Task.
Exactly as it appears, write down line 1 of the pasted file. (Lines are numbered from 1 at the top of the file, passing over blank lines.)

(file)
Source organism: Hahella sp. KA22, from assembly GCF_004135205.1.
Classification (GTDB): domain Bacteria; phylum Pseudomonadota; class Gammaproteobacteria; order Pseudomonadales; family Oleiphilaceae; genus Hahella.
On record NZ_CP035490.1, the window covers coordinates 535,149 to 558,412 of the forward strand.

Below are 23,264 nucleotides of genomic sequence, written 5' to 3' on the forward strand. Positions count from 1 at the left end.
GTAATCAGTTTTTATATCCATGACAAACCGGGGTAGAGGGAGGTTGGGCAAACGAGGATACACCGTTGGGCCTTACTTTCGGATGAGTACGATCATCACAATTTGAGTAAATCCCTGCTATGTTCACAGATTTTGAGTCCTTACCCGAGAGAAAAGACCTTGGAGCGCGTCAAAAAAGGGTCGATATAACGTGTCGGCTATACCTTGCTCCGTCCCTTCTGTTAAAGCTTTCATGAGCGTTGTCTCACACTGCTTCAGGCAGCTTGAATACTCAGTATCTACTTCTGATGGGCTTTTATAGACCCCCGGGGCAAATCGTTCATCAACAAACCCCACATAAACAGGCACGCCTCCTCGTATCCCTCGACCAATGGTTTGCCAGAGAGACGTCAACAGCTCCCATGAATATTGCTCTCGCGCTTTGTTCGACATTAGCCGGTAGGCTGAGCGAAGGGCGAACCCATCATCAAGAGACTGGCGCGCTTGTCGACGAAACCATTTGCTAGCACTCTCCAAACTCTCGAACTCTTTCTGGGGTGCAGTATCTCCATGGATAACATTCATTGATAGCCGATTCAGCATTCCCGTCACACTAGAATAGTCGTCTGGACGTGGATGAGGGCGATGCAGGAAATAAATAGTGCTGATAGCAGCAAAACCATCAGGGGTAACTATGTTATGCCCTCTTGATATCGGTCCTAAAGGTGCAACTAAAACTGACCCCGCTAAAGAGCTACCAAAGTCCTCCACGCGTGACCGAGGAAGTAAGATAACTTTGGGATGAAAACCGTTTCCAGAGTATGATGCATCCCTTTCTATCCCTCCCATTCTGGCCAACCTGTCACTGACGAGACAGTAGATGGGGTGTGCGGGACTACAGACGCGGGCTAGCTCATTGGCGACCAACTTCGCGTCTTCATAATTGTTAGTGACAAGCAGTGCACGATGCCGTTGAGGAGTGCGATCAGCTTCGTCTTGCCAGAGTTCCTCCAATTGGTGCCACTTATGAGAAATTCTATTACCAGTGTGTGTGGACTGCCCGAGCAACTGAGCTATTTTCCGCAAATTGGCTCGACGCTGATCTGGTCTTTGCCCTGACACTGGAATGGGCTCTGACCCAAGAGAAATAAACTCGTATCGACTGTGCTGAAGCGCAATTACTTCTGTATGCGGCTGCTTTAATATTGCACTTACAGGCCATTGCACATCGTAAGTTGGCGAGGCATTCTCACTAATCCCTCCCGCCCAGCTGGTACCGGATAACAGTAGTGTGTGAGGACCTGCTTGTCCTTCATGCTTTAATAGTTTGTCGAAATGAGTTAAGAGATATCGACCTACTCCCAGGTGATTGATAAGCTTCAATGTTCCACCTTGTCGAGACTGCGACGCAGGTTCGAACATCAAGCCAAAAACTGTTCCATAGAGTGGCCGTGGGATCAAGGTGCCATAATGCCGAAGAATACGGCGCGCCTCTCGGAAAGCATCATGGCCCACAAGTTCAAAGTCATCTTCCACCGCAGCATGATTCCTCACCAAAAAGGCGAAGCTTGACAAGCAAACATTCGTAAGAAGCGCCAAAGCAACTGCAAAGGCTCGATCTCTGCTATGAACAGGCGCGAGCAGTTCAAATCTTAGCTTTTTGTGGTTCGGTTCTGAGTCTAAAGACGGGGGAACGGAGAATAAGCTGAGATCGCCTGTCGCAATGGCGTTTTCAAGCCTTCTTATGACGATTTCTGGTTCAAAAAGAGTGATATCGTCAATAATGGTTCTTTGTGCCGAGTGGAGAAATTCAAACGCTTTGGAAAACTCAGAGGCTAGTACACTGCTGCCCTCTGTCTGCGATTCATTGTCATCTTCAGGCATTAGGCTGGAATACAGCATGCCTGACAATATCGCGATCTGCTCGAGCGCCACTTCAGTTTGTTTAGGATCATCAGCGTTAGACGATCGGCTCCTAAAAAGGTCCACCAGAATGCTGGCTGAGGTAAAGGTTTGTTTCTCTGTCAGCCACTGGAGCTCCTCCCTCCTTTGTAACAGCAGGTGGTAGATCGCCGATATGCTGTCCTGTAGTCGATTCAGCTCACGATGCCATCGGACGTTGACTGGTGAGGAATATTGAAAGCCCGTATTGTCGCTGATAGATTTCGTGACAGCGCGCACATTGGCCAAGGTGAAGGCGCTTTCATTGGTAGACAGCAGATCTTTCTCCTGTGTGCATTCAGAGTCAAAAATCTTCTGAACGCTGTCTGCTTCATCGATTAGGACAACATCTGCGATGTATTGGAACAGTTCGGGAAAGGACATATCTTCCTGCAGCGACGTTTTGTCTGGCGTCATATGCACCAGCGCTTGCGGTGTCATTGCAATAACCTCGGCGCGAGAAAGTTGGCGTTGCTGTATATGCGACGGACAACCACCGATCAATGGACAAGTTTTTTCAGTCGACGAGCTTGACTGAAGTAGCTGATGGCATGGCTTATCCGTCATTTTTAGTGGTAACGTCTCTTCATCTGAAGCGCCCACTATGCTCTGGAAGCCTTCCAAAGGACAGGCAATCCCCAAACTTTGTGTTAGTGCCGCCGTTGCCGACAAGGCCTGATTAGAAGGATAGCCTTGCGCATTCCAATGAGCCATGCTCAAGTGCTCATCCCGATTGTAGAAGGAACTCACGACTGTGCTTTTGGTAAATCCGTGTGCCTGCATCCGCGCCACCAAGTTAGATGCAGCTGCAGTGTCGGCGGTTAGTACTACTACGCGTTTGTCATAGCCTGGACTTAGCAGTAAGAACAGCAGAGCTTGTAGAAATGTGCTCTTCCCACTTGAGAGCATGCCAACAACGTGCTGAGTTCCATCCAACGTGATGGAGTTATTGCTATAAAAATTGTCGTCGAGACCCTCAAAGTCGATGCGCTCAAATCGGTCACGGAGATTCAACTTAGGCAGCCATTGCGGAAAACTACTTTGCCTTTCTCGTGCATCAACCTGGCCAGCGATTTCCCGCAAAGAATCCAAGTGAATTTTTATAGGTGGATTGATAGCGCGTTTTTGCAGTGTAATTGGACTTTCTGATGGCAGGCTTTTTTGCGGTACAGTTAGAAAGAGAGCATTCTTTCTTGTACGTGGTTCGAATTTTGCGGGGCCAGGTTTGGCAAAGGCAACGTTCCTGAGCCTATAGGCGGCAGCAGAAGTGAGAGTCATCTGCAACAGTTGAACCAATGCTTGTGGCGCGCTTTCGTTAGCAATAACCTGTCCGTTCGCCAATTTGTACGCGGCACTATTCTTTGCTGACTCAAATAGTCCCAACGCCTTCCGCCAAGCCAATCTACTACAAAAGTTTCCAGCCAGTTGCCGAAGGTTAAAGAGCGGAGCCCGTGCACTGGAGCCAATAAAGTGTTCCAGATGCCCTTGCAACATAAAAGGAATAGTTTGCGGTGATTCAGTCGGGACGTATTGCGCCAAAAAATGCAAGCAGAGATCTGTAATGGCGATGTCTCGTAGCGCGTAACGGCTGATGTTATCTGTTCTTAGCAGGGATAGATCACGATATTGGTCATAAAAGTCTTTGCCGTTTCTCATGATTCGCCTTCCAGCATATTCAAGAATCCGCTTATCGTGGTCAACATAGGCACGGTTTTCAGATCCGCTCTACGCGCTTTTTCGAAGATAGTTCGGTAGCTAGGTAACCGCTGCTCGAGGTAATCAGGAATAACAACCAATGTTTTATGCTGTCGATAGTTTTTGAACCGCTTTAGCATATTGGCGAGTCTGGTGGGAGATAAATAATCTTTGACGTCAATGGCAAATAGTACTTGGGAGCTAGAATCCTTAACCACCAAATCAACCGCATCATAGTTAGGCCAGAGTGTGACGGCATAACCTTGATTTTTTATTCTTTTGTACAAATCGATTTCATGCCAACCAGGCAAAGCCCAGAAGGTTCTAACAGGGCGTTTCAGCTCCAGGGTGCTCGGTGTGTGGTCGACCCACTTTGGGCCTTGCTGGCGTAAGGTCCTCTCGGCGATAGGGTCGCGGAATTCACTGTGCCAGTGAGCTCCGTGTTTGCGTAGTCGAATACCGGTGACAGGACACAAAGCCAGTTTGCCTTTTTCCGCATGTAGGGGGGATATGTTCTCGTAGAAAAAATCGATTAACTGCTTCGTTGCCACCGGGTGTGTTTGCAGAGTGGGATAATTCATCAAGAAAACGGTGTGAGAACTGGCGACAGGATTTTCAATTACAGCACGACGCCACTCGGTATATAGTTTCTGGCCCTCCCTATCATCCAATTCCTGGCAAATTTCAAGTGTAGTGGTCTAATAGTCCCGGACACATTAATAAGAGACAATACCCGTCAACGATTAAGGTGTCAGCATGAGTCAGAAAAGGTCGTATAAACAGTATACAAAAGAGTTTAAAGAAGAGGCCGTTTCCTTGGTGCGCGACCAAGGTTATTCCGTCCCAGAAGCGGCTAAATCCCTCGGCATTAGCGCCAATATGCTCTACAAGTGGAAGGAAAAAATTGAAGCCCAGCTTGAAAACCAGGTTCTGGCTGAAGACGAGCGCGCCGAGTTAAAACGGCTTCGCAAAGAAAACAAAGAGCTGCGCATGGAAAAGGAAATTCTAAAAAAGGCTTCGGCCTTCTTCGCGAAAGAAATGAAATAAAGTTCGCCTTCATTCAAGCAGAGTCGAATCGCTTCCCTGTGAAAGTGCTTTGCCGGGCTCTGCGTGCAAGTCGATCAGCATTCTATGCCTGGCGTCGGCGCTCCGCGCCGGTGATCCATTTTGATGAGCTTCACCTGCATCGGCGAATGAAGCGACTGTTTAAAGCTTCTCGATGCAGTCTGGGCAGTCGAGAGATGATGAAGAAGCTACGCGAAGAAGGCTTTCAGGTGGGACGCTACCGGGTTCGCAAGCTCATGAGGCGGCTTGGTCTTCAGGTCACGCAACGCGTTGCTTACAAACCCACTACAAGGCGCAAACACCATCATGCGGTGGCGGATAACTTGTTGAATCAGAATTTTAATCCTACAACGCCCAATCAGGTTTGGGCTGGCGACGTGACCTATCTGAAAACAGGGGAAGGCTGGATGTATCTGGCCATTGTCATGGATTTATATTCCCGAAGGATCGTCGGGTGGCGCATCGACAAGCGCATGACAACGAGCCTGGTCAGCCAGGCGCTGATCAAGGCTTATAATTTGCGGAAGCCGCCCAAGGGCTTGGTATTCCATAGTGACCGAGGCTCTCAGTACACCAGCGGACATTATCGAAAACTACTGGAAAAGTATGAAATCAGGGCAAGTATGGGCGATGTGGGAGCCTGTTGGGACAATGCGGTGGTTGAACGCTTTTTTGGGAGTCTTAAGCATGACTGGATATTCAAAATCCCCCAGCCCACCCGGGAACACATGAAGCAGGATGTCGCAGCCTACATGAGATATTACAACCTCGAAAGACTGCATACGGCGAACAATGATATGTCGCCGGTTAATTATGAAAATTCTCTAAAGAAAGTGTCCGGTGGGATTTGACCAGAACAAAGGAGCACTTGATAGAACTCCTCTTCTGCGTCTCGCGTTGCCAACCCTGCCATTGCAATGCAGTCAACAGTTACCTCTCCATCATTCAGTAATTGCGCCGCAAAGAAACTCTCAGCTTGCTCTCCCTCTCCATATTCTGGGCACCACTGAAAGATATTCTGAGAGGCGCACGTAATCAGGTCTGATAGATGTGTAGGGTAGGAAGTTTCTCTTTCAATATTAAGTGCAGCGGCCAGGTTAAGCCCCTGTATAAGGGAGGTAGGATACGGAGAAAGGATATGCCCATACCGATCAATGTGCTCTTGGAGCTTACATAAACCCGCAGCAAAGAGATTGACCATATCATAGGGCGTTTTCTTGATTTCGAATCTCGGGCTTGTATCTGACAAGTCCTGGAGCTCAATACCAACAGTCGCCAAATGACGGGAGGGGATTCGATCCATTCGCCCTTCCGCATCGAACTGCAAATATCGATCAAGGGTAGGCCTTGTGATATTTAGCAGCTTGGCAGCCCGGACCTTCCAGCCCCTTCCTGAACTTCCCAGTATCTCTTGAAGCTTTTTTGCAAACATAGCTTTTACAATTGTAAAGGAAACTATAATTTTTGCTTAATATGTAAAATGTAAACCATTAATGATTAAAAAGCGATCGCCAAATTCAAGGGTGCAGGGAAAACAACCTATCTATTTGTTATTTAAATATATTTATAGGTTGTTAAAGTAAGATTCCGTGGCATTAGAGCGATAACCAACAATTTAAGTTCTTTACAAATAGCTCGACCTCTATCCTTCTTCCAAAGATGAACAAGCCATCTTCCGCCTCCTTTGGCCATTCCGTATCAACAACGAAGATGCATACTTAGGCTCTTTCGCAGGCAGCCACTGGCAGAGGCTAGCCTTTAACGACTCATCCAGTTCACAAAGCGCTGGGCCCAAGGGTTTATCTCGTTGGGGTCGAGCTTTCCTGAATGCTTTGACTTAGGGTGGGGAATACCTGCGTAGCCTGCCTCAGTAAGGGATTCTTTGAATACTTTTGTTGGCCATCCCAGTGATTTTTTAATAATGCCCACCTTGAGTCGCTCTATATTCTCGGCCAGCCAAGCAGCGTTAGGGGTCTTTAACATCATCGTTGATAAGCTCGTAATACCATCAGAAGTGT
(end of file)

Source organism: Hahella sp. KA22, from assembly GCF_004135205.1.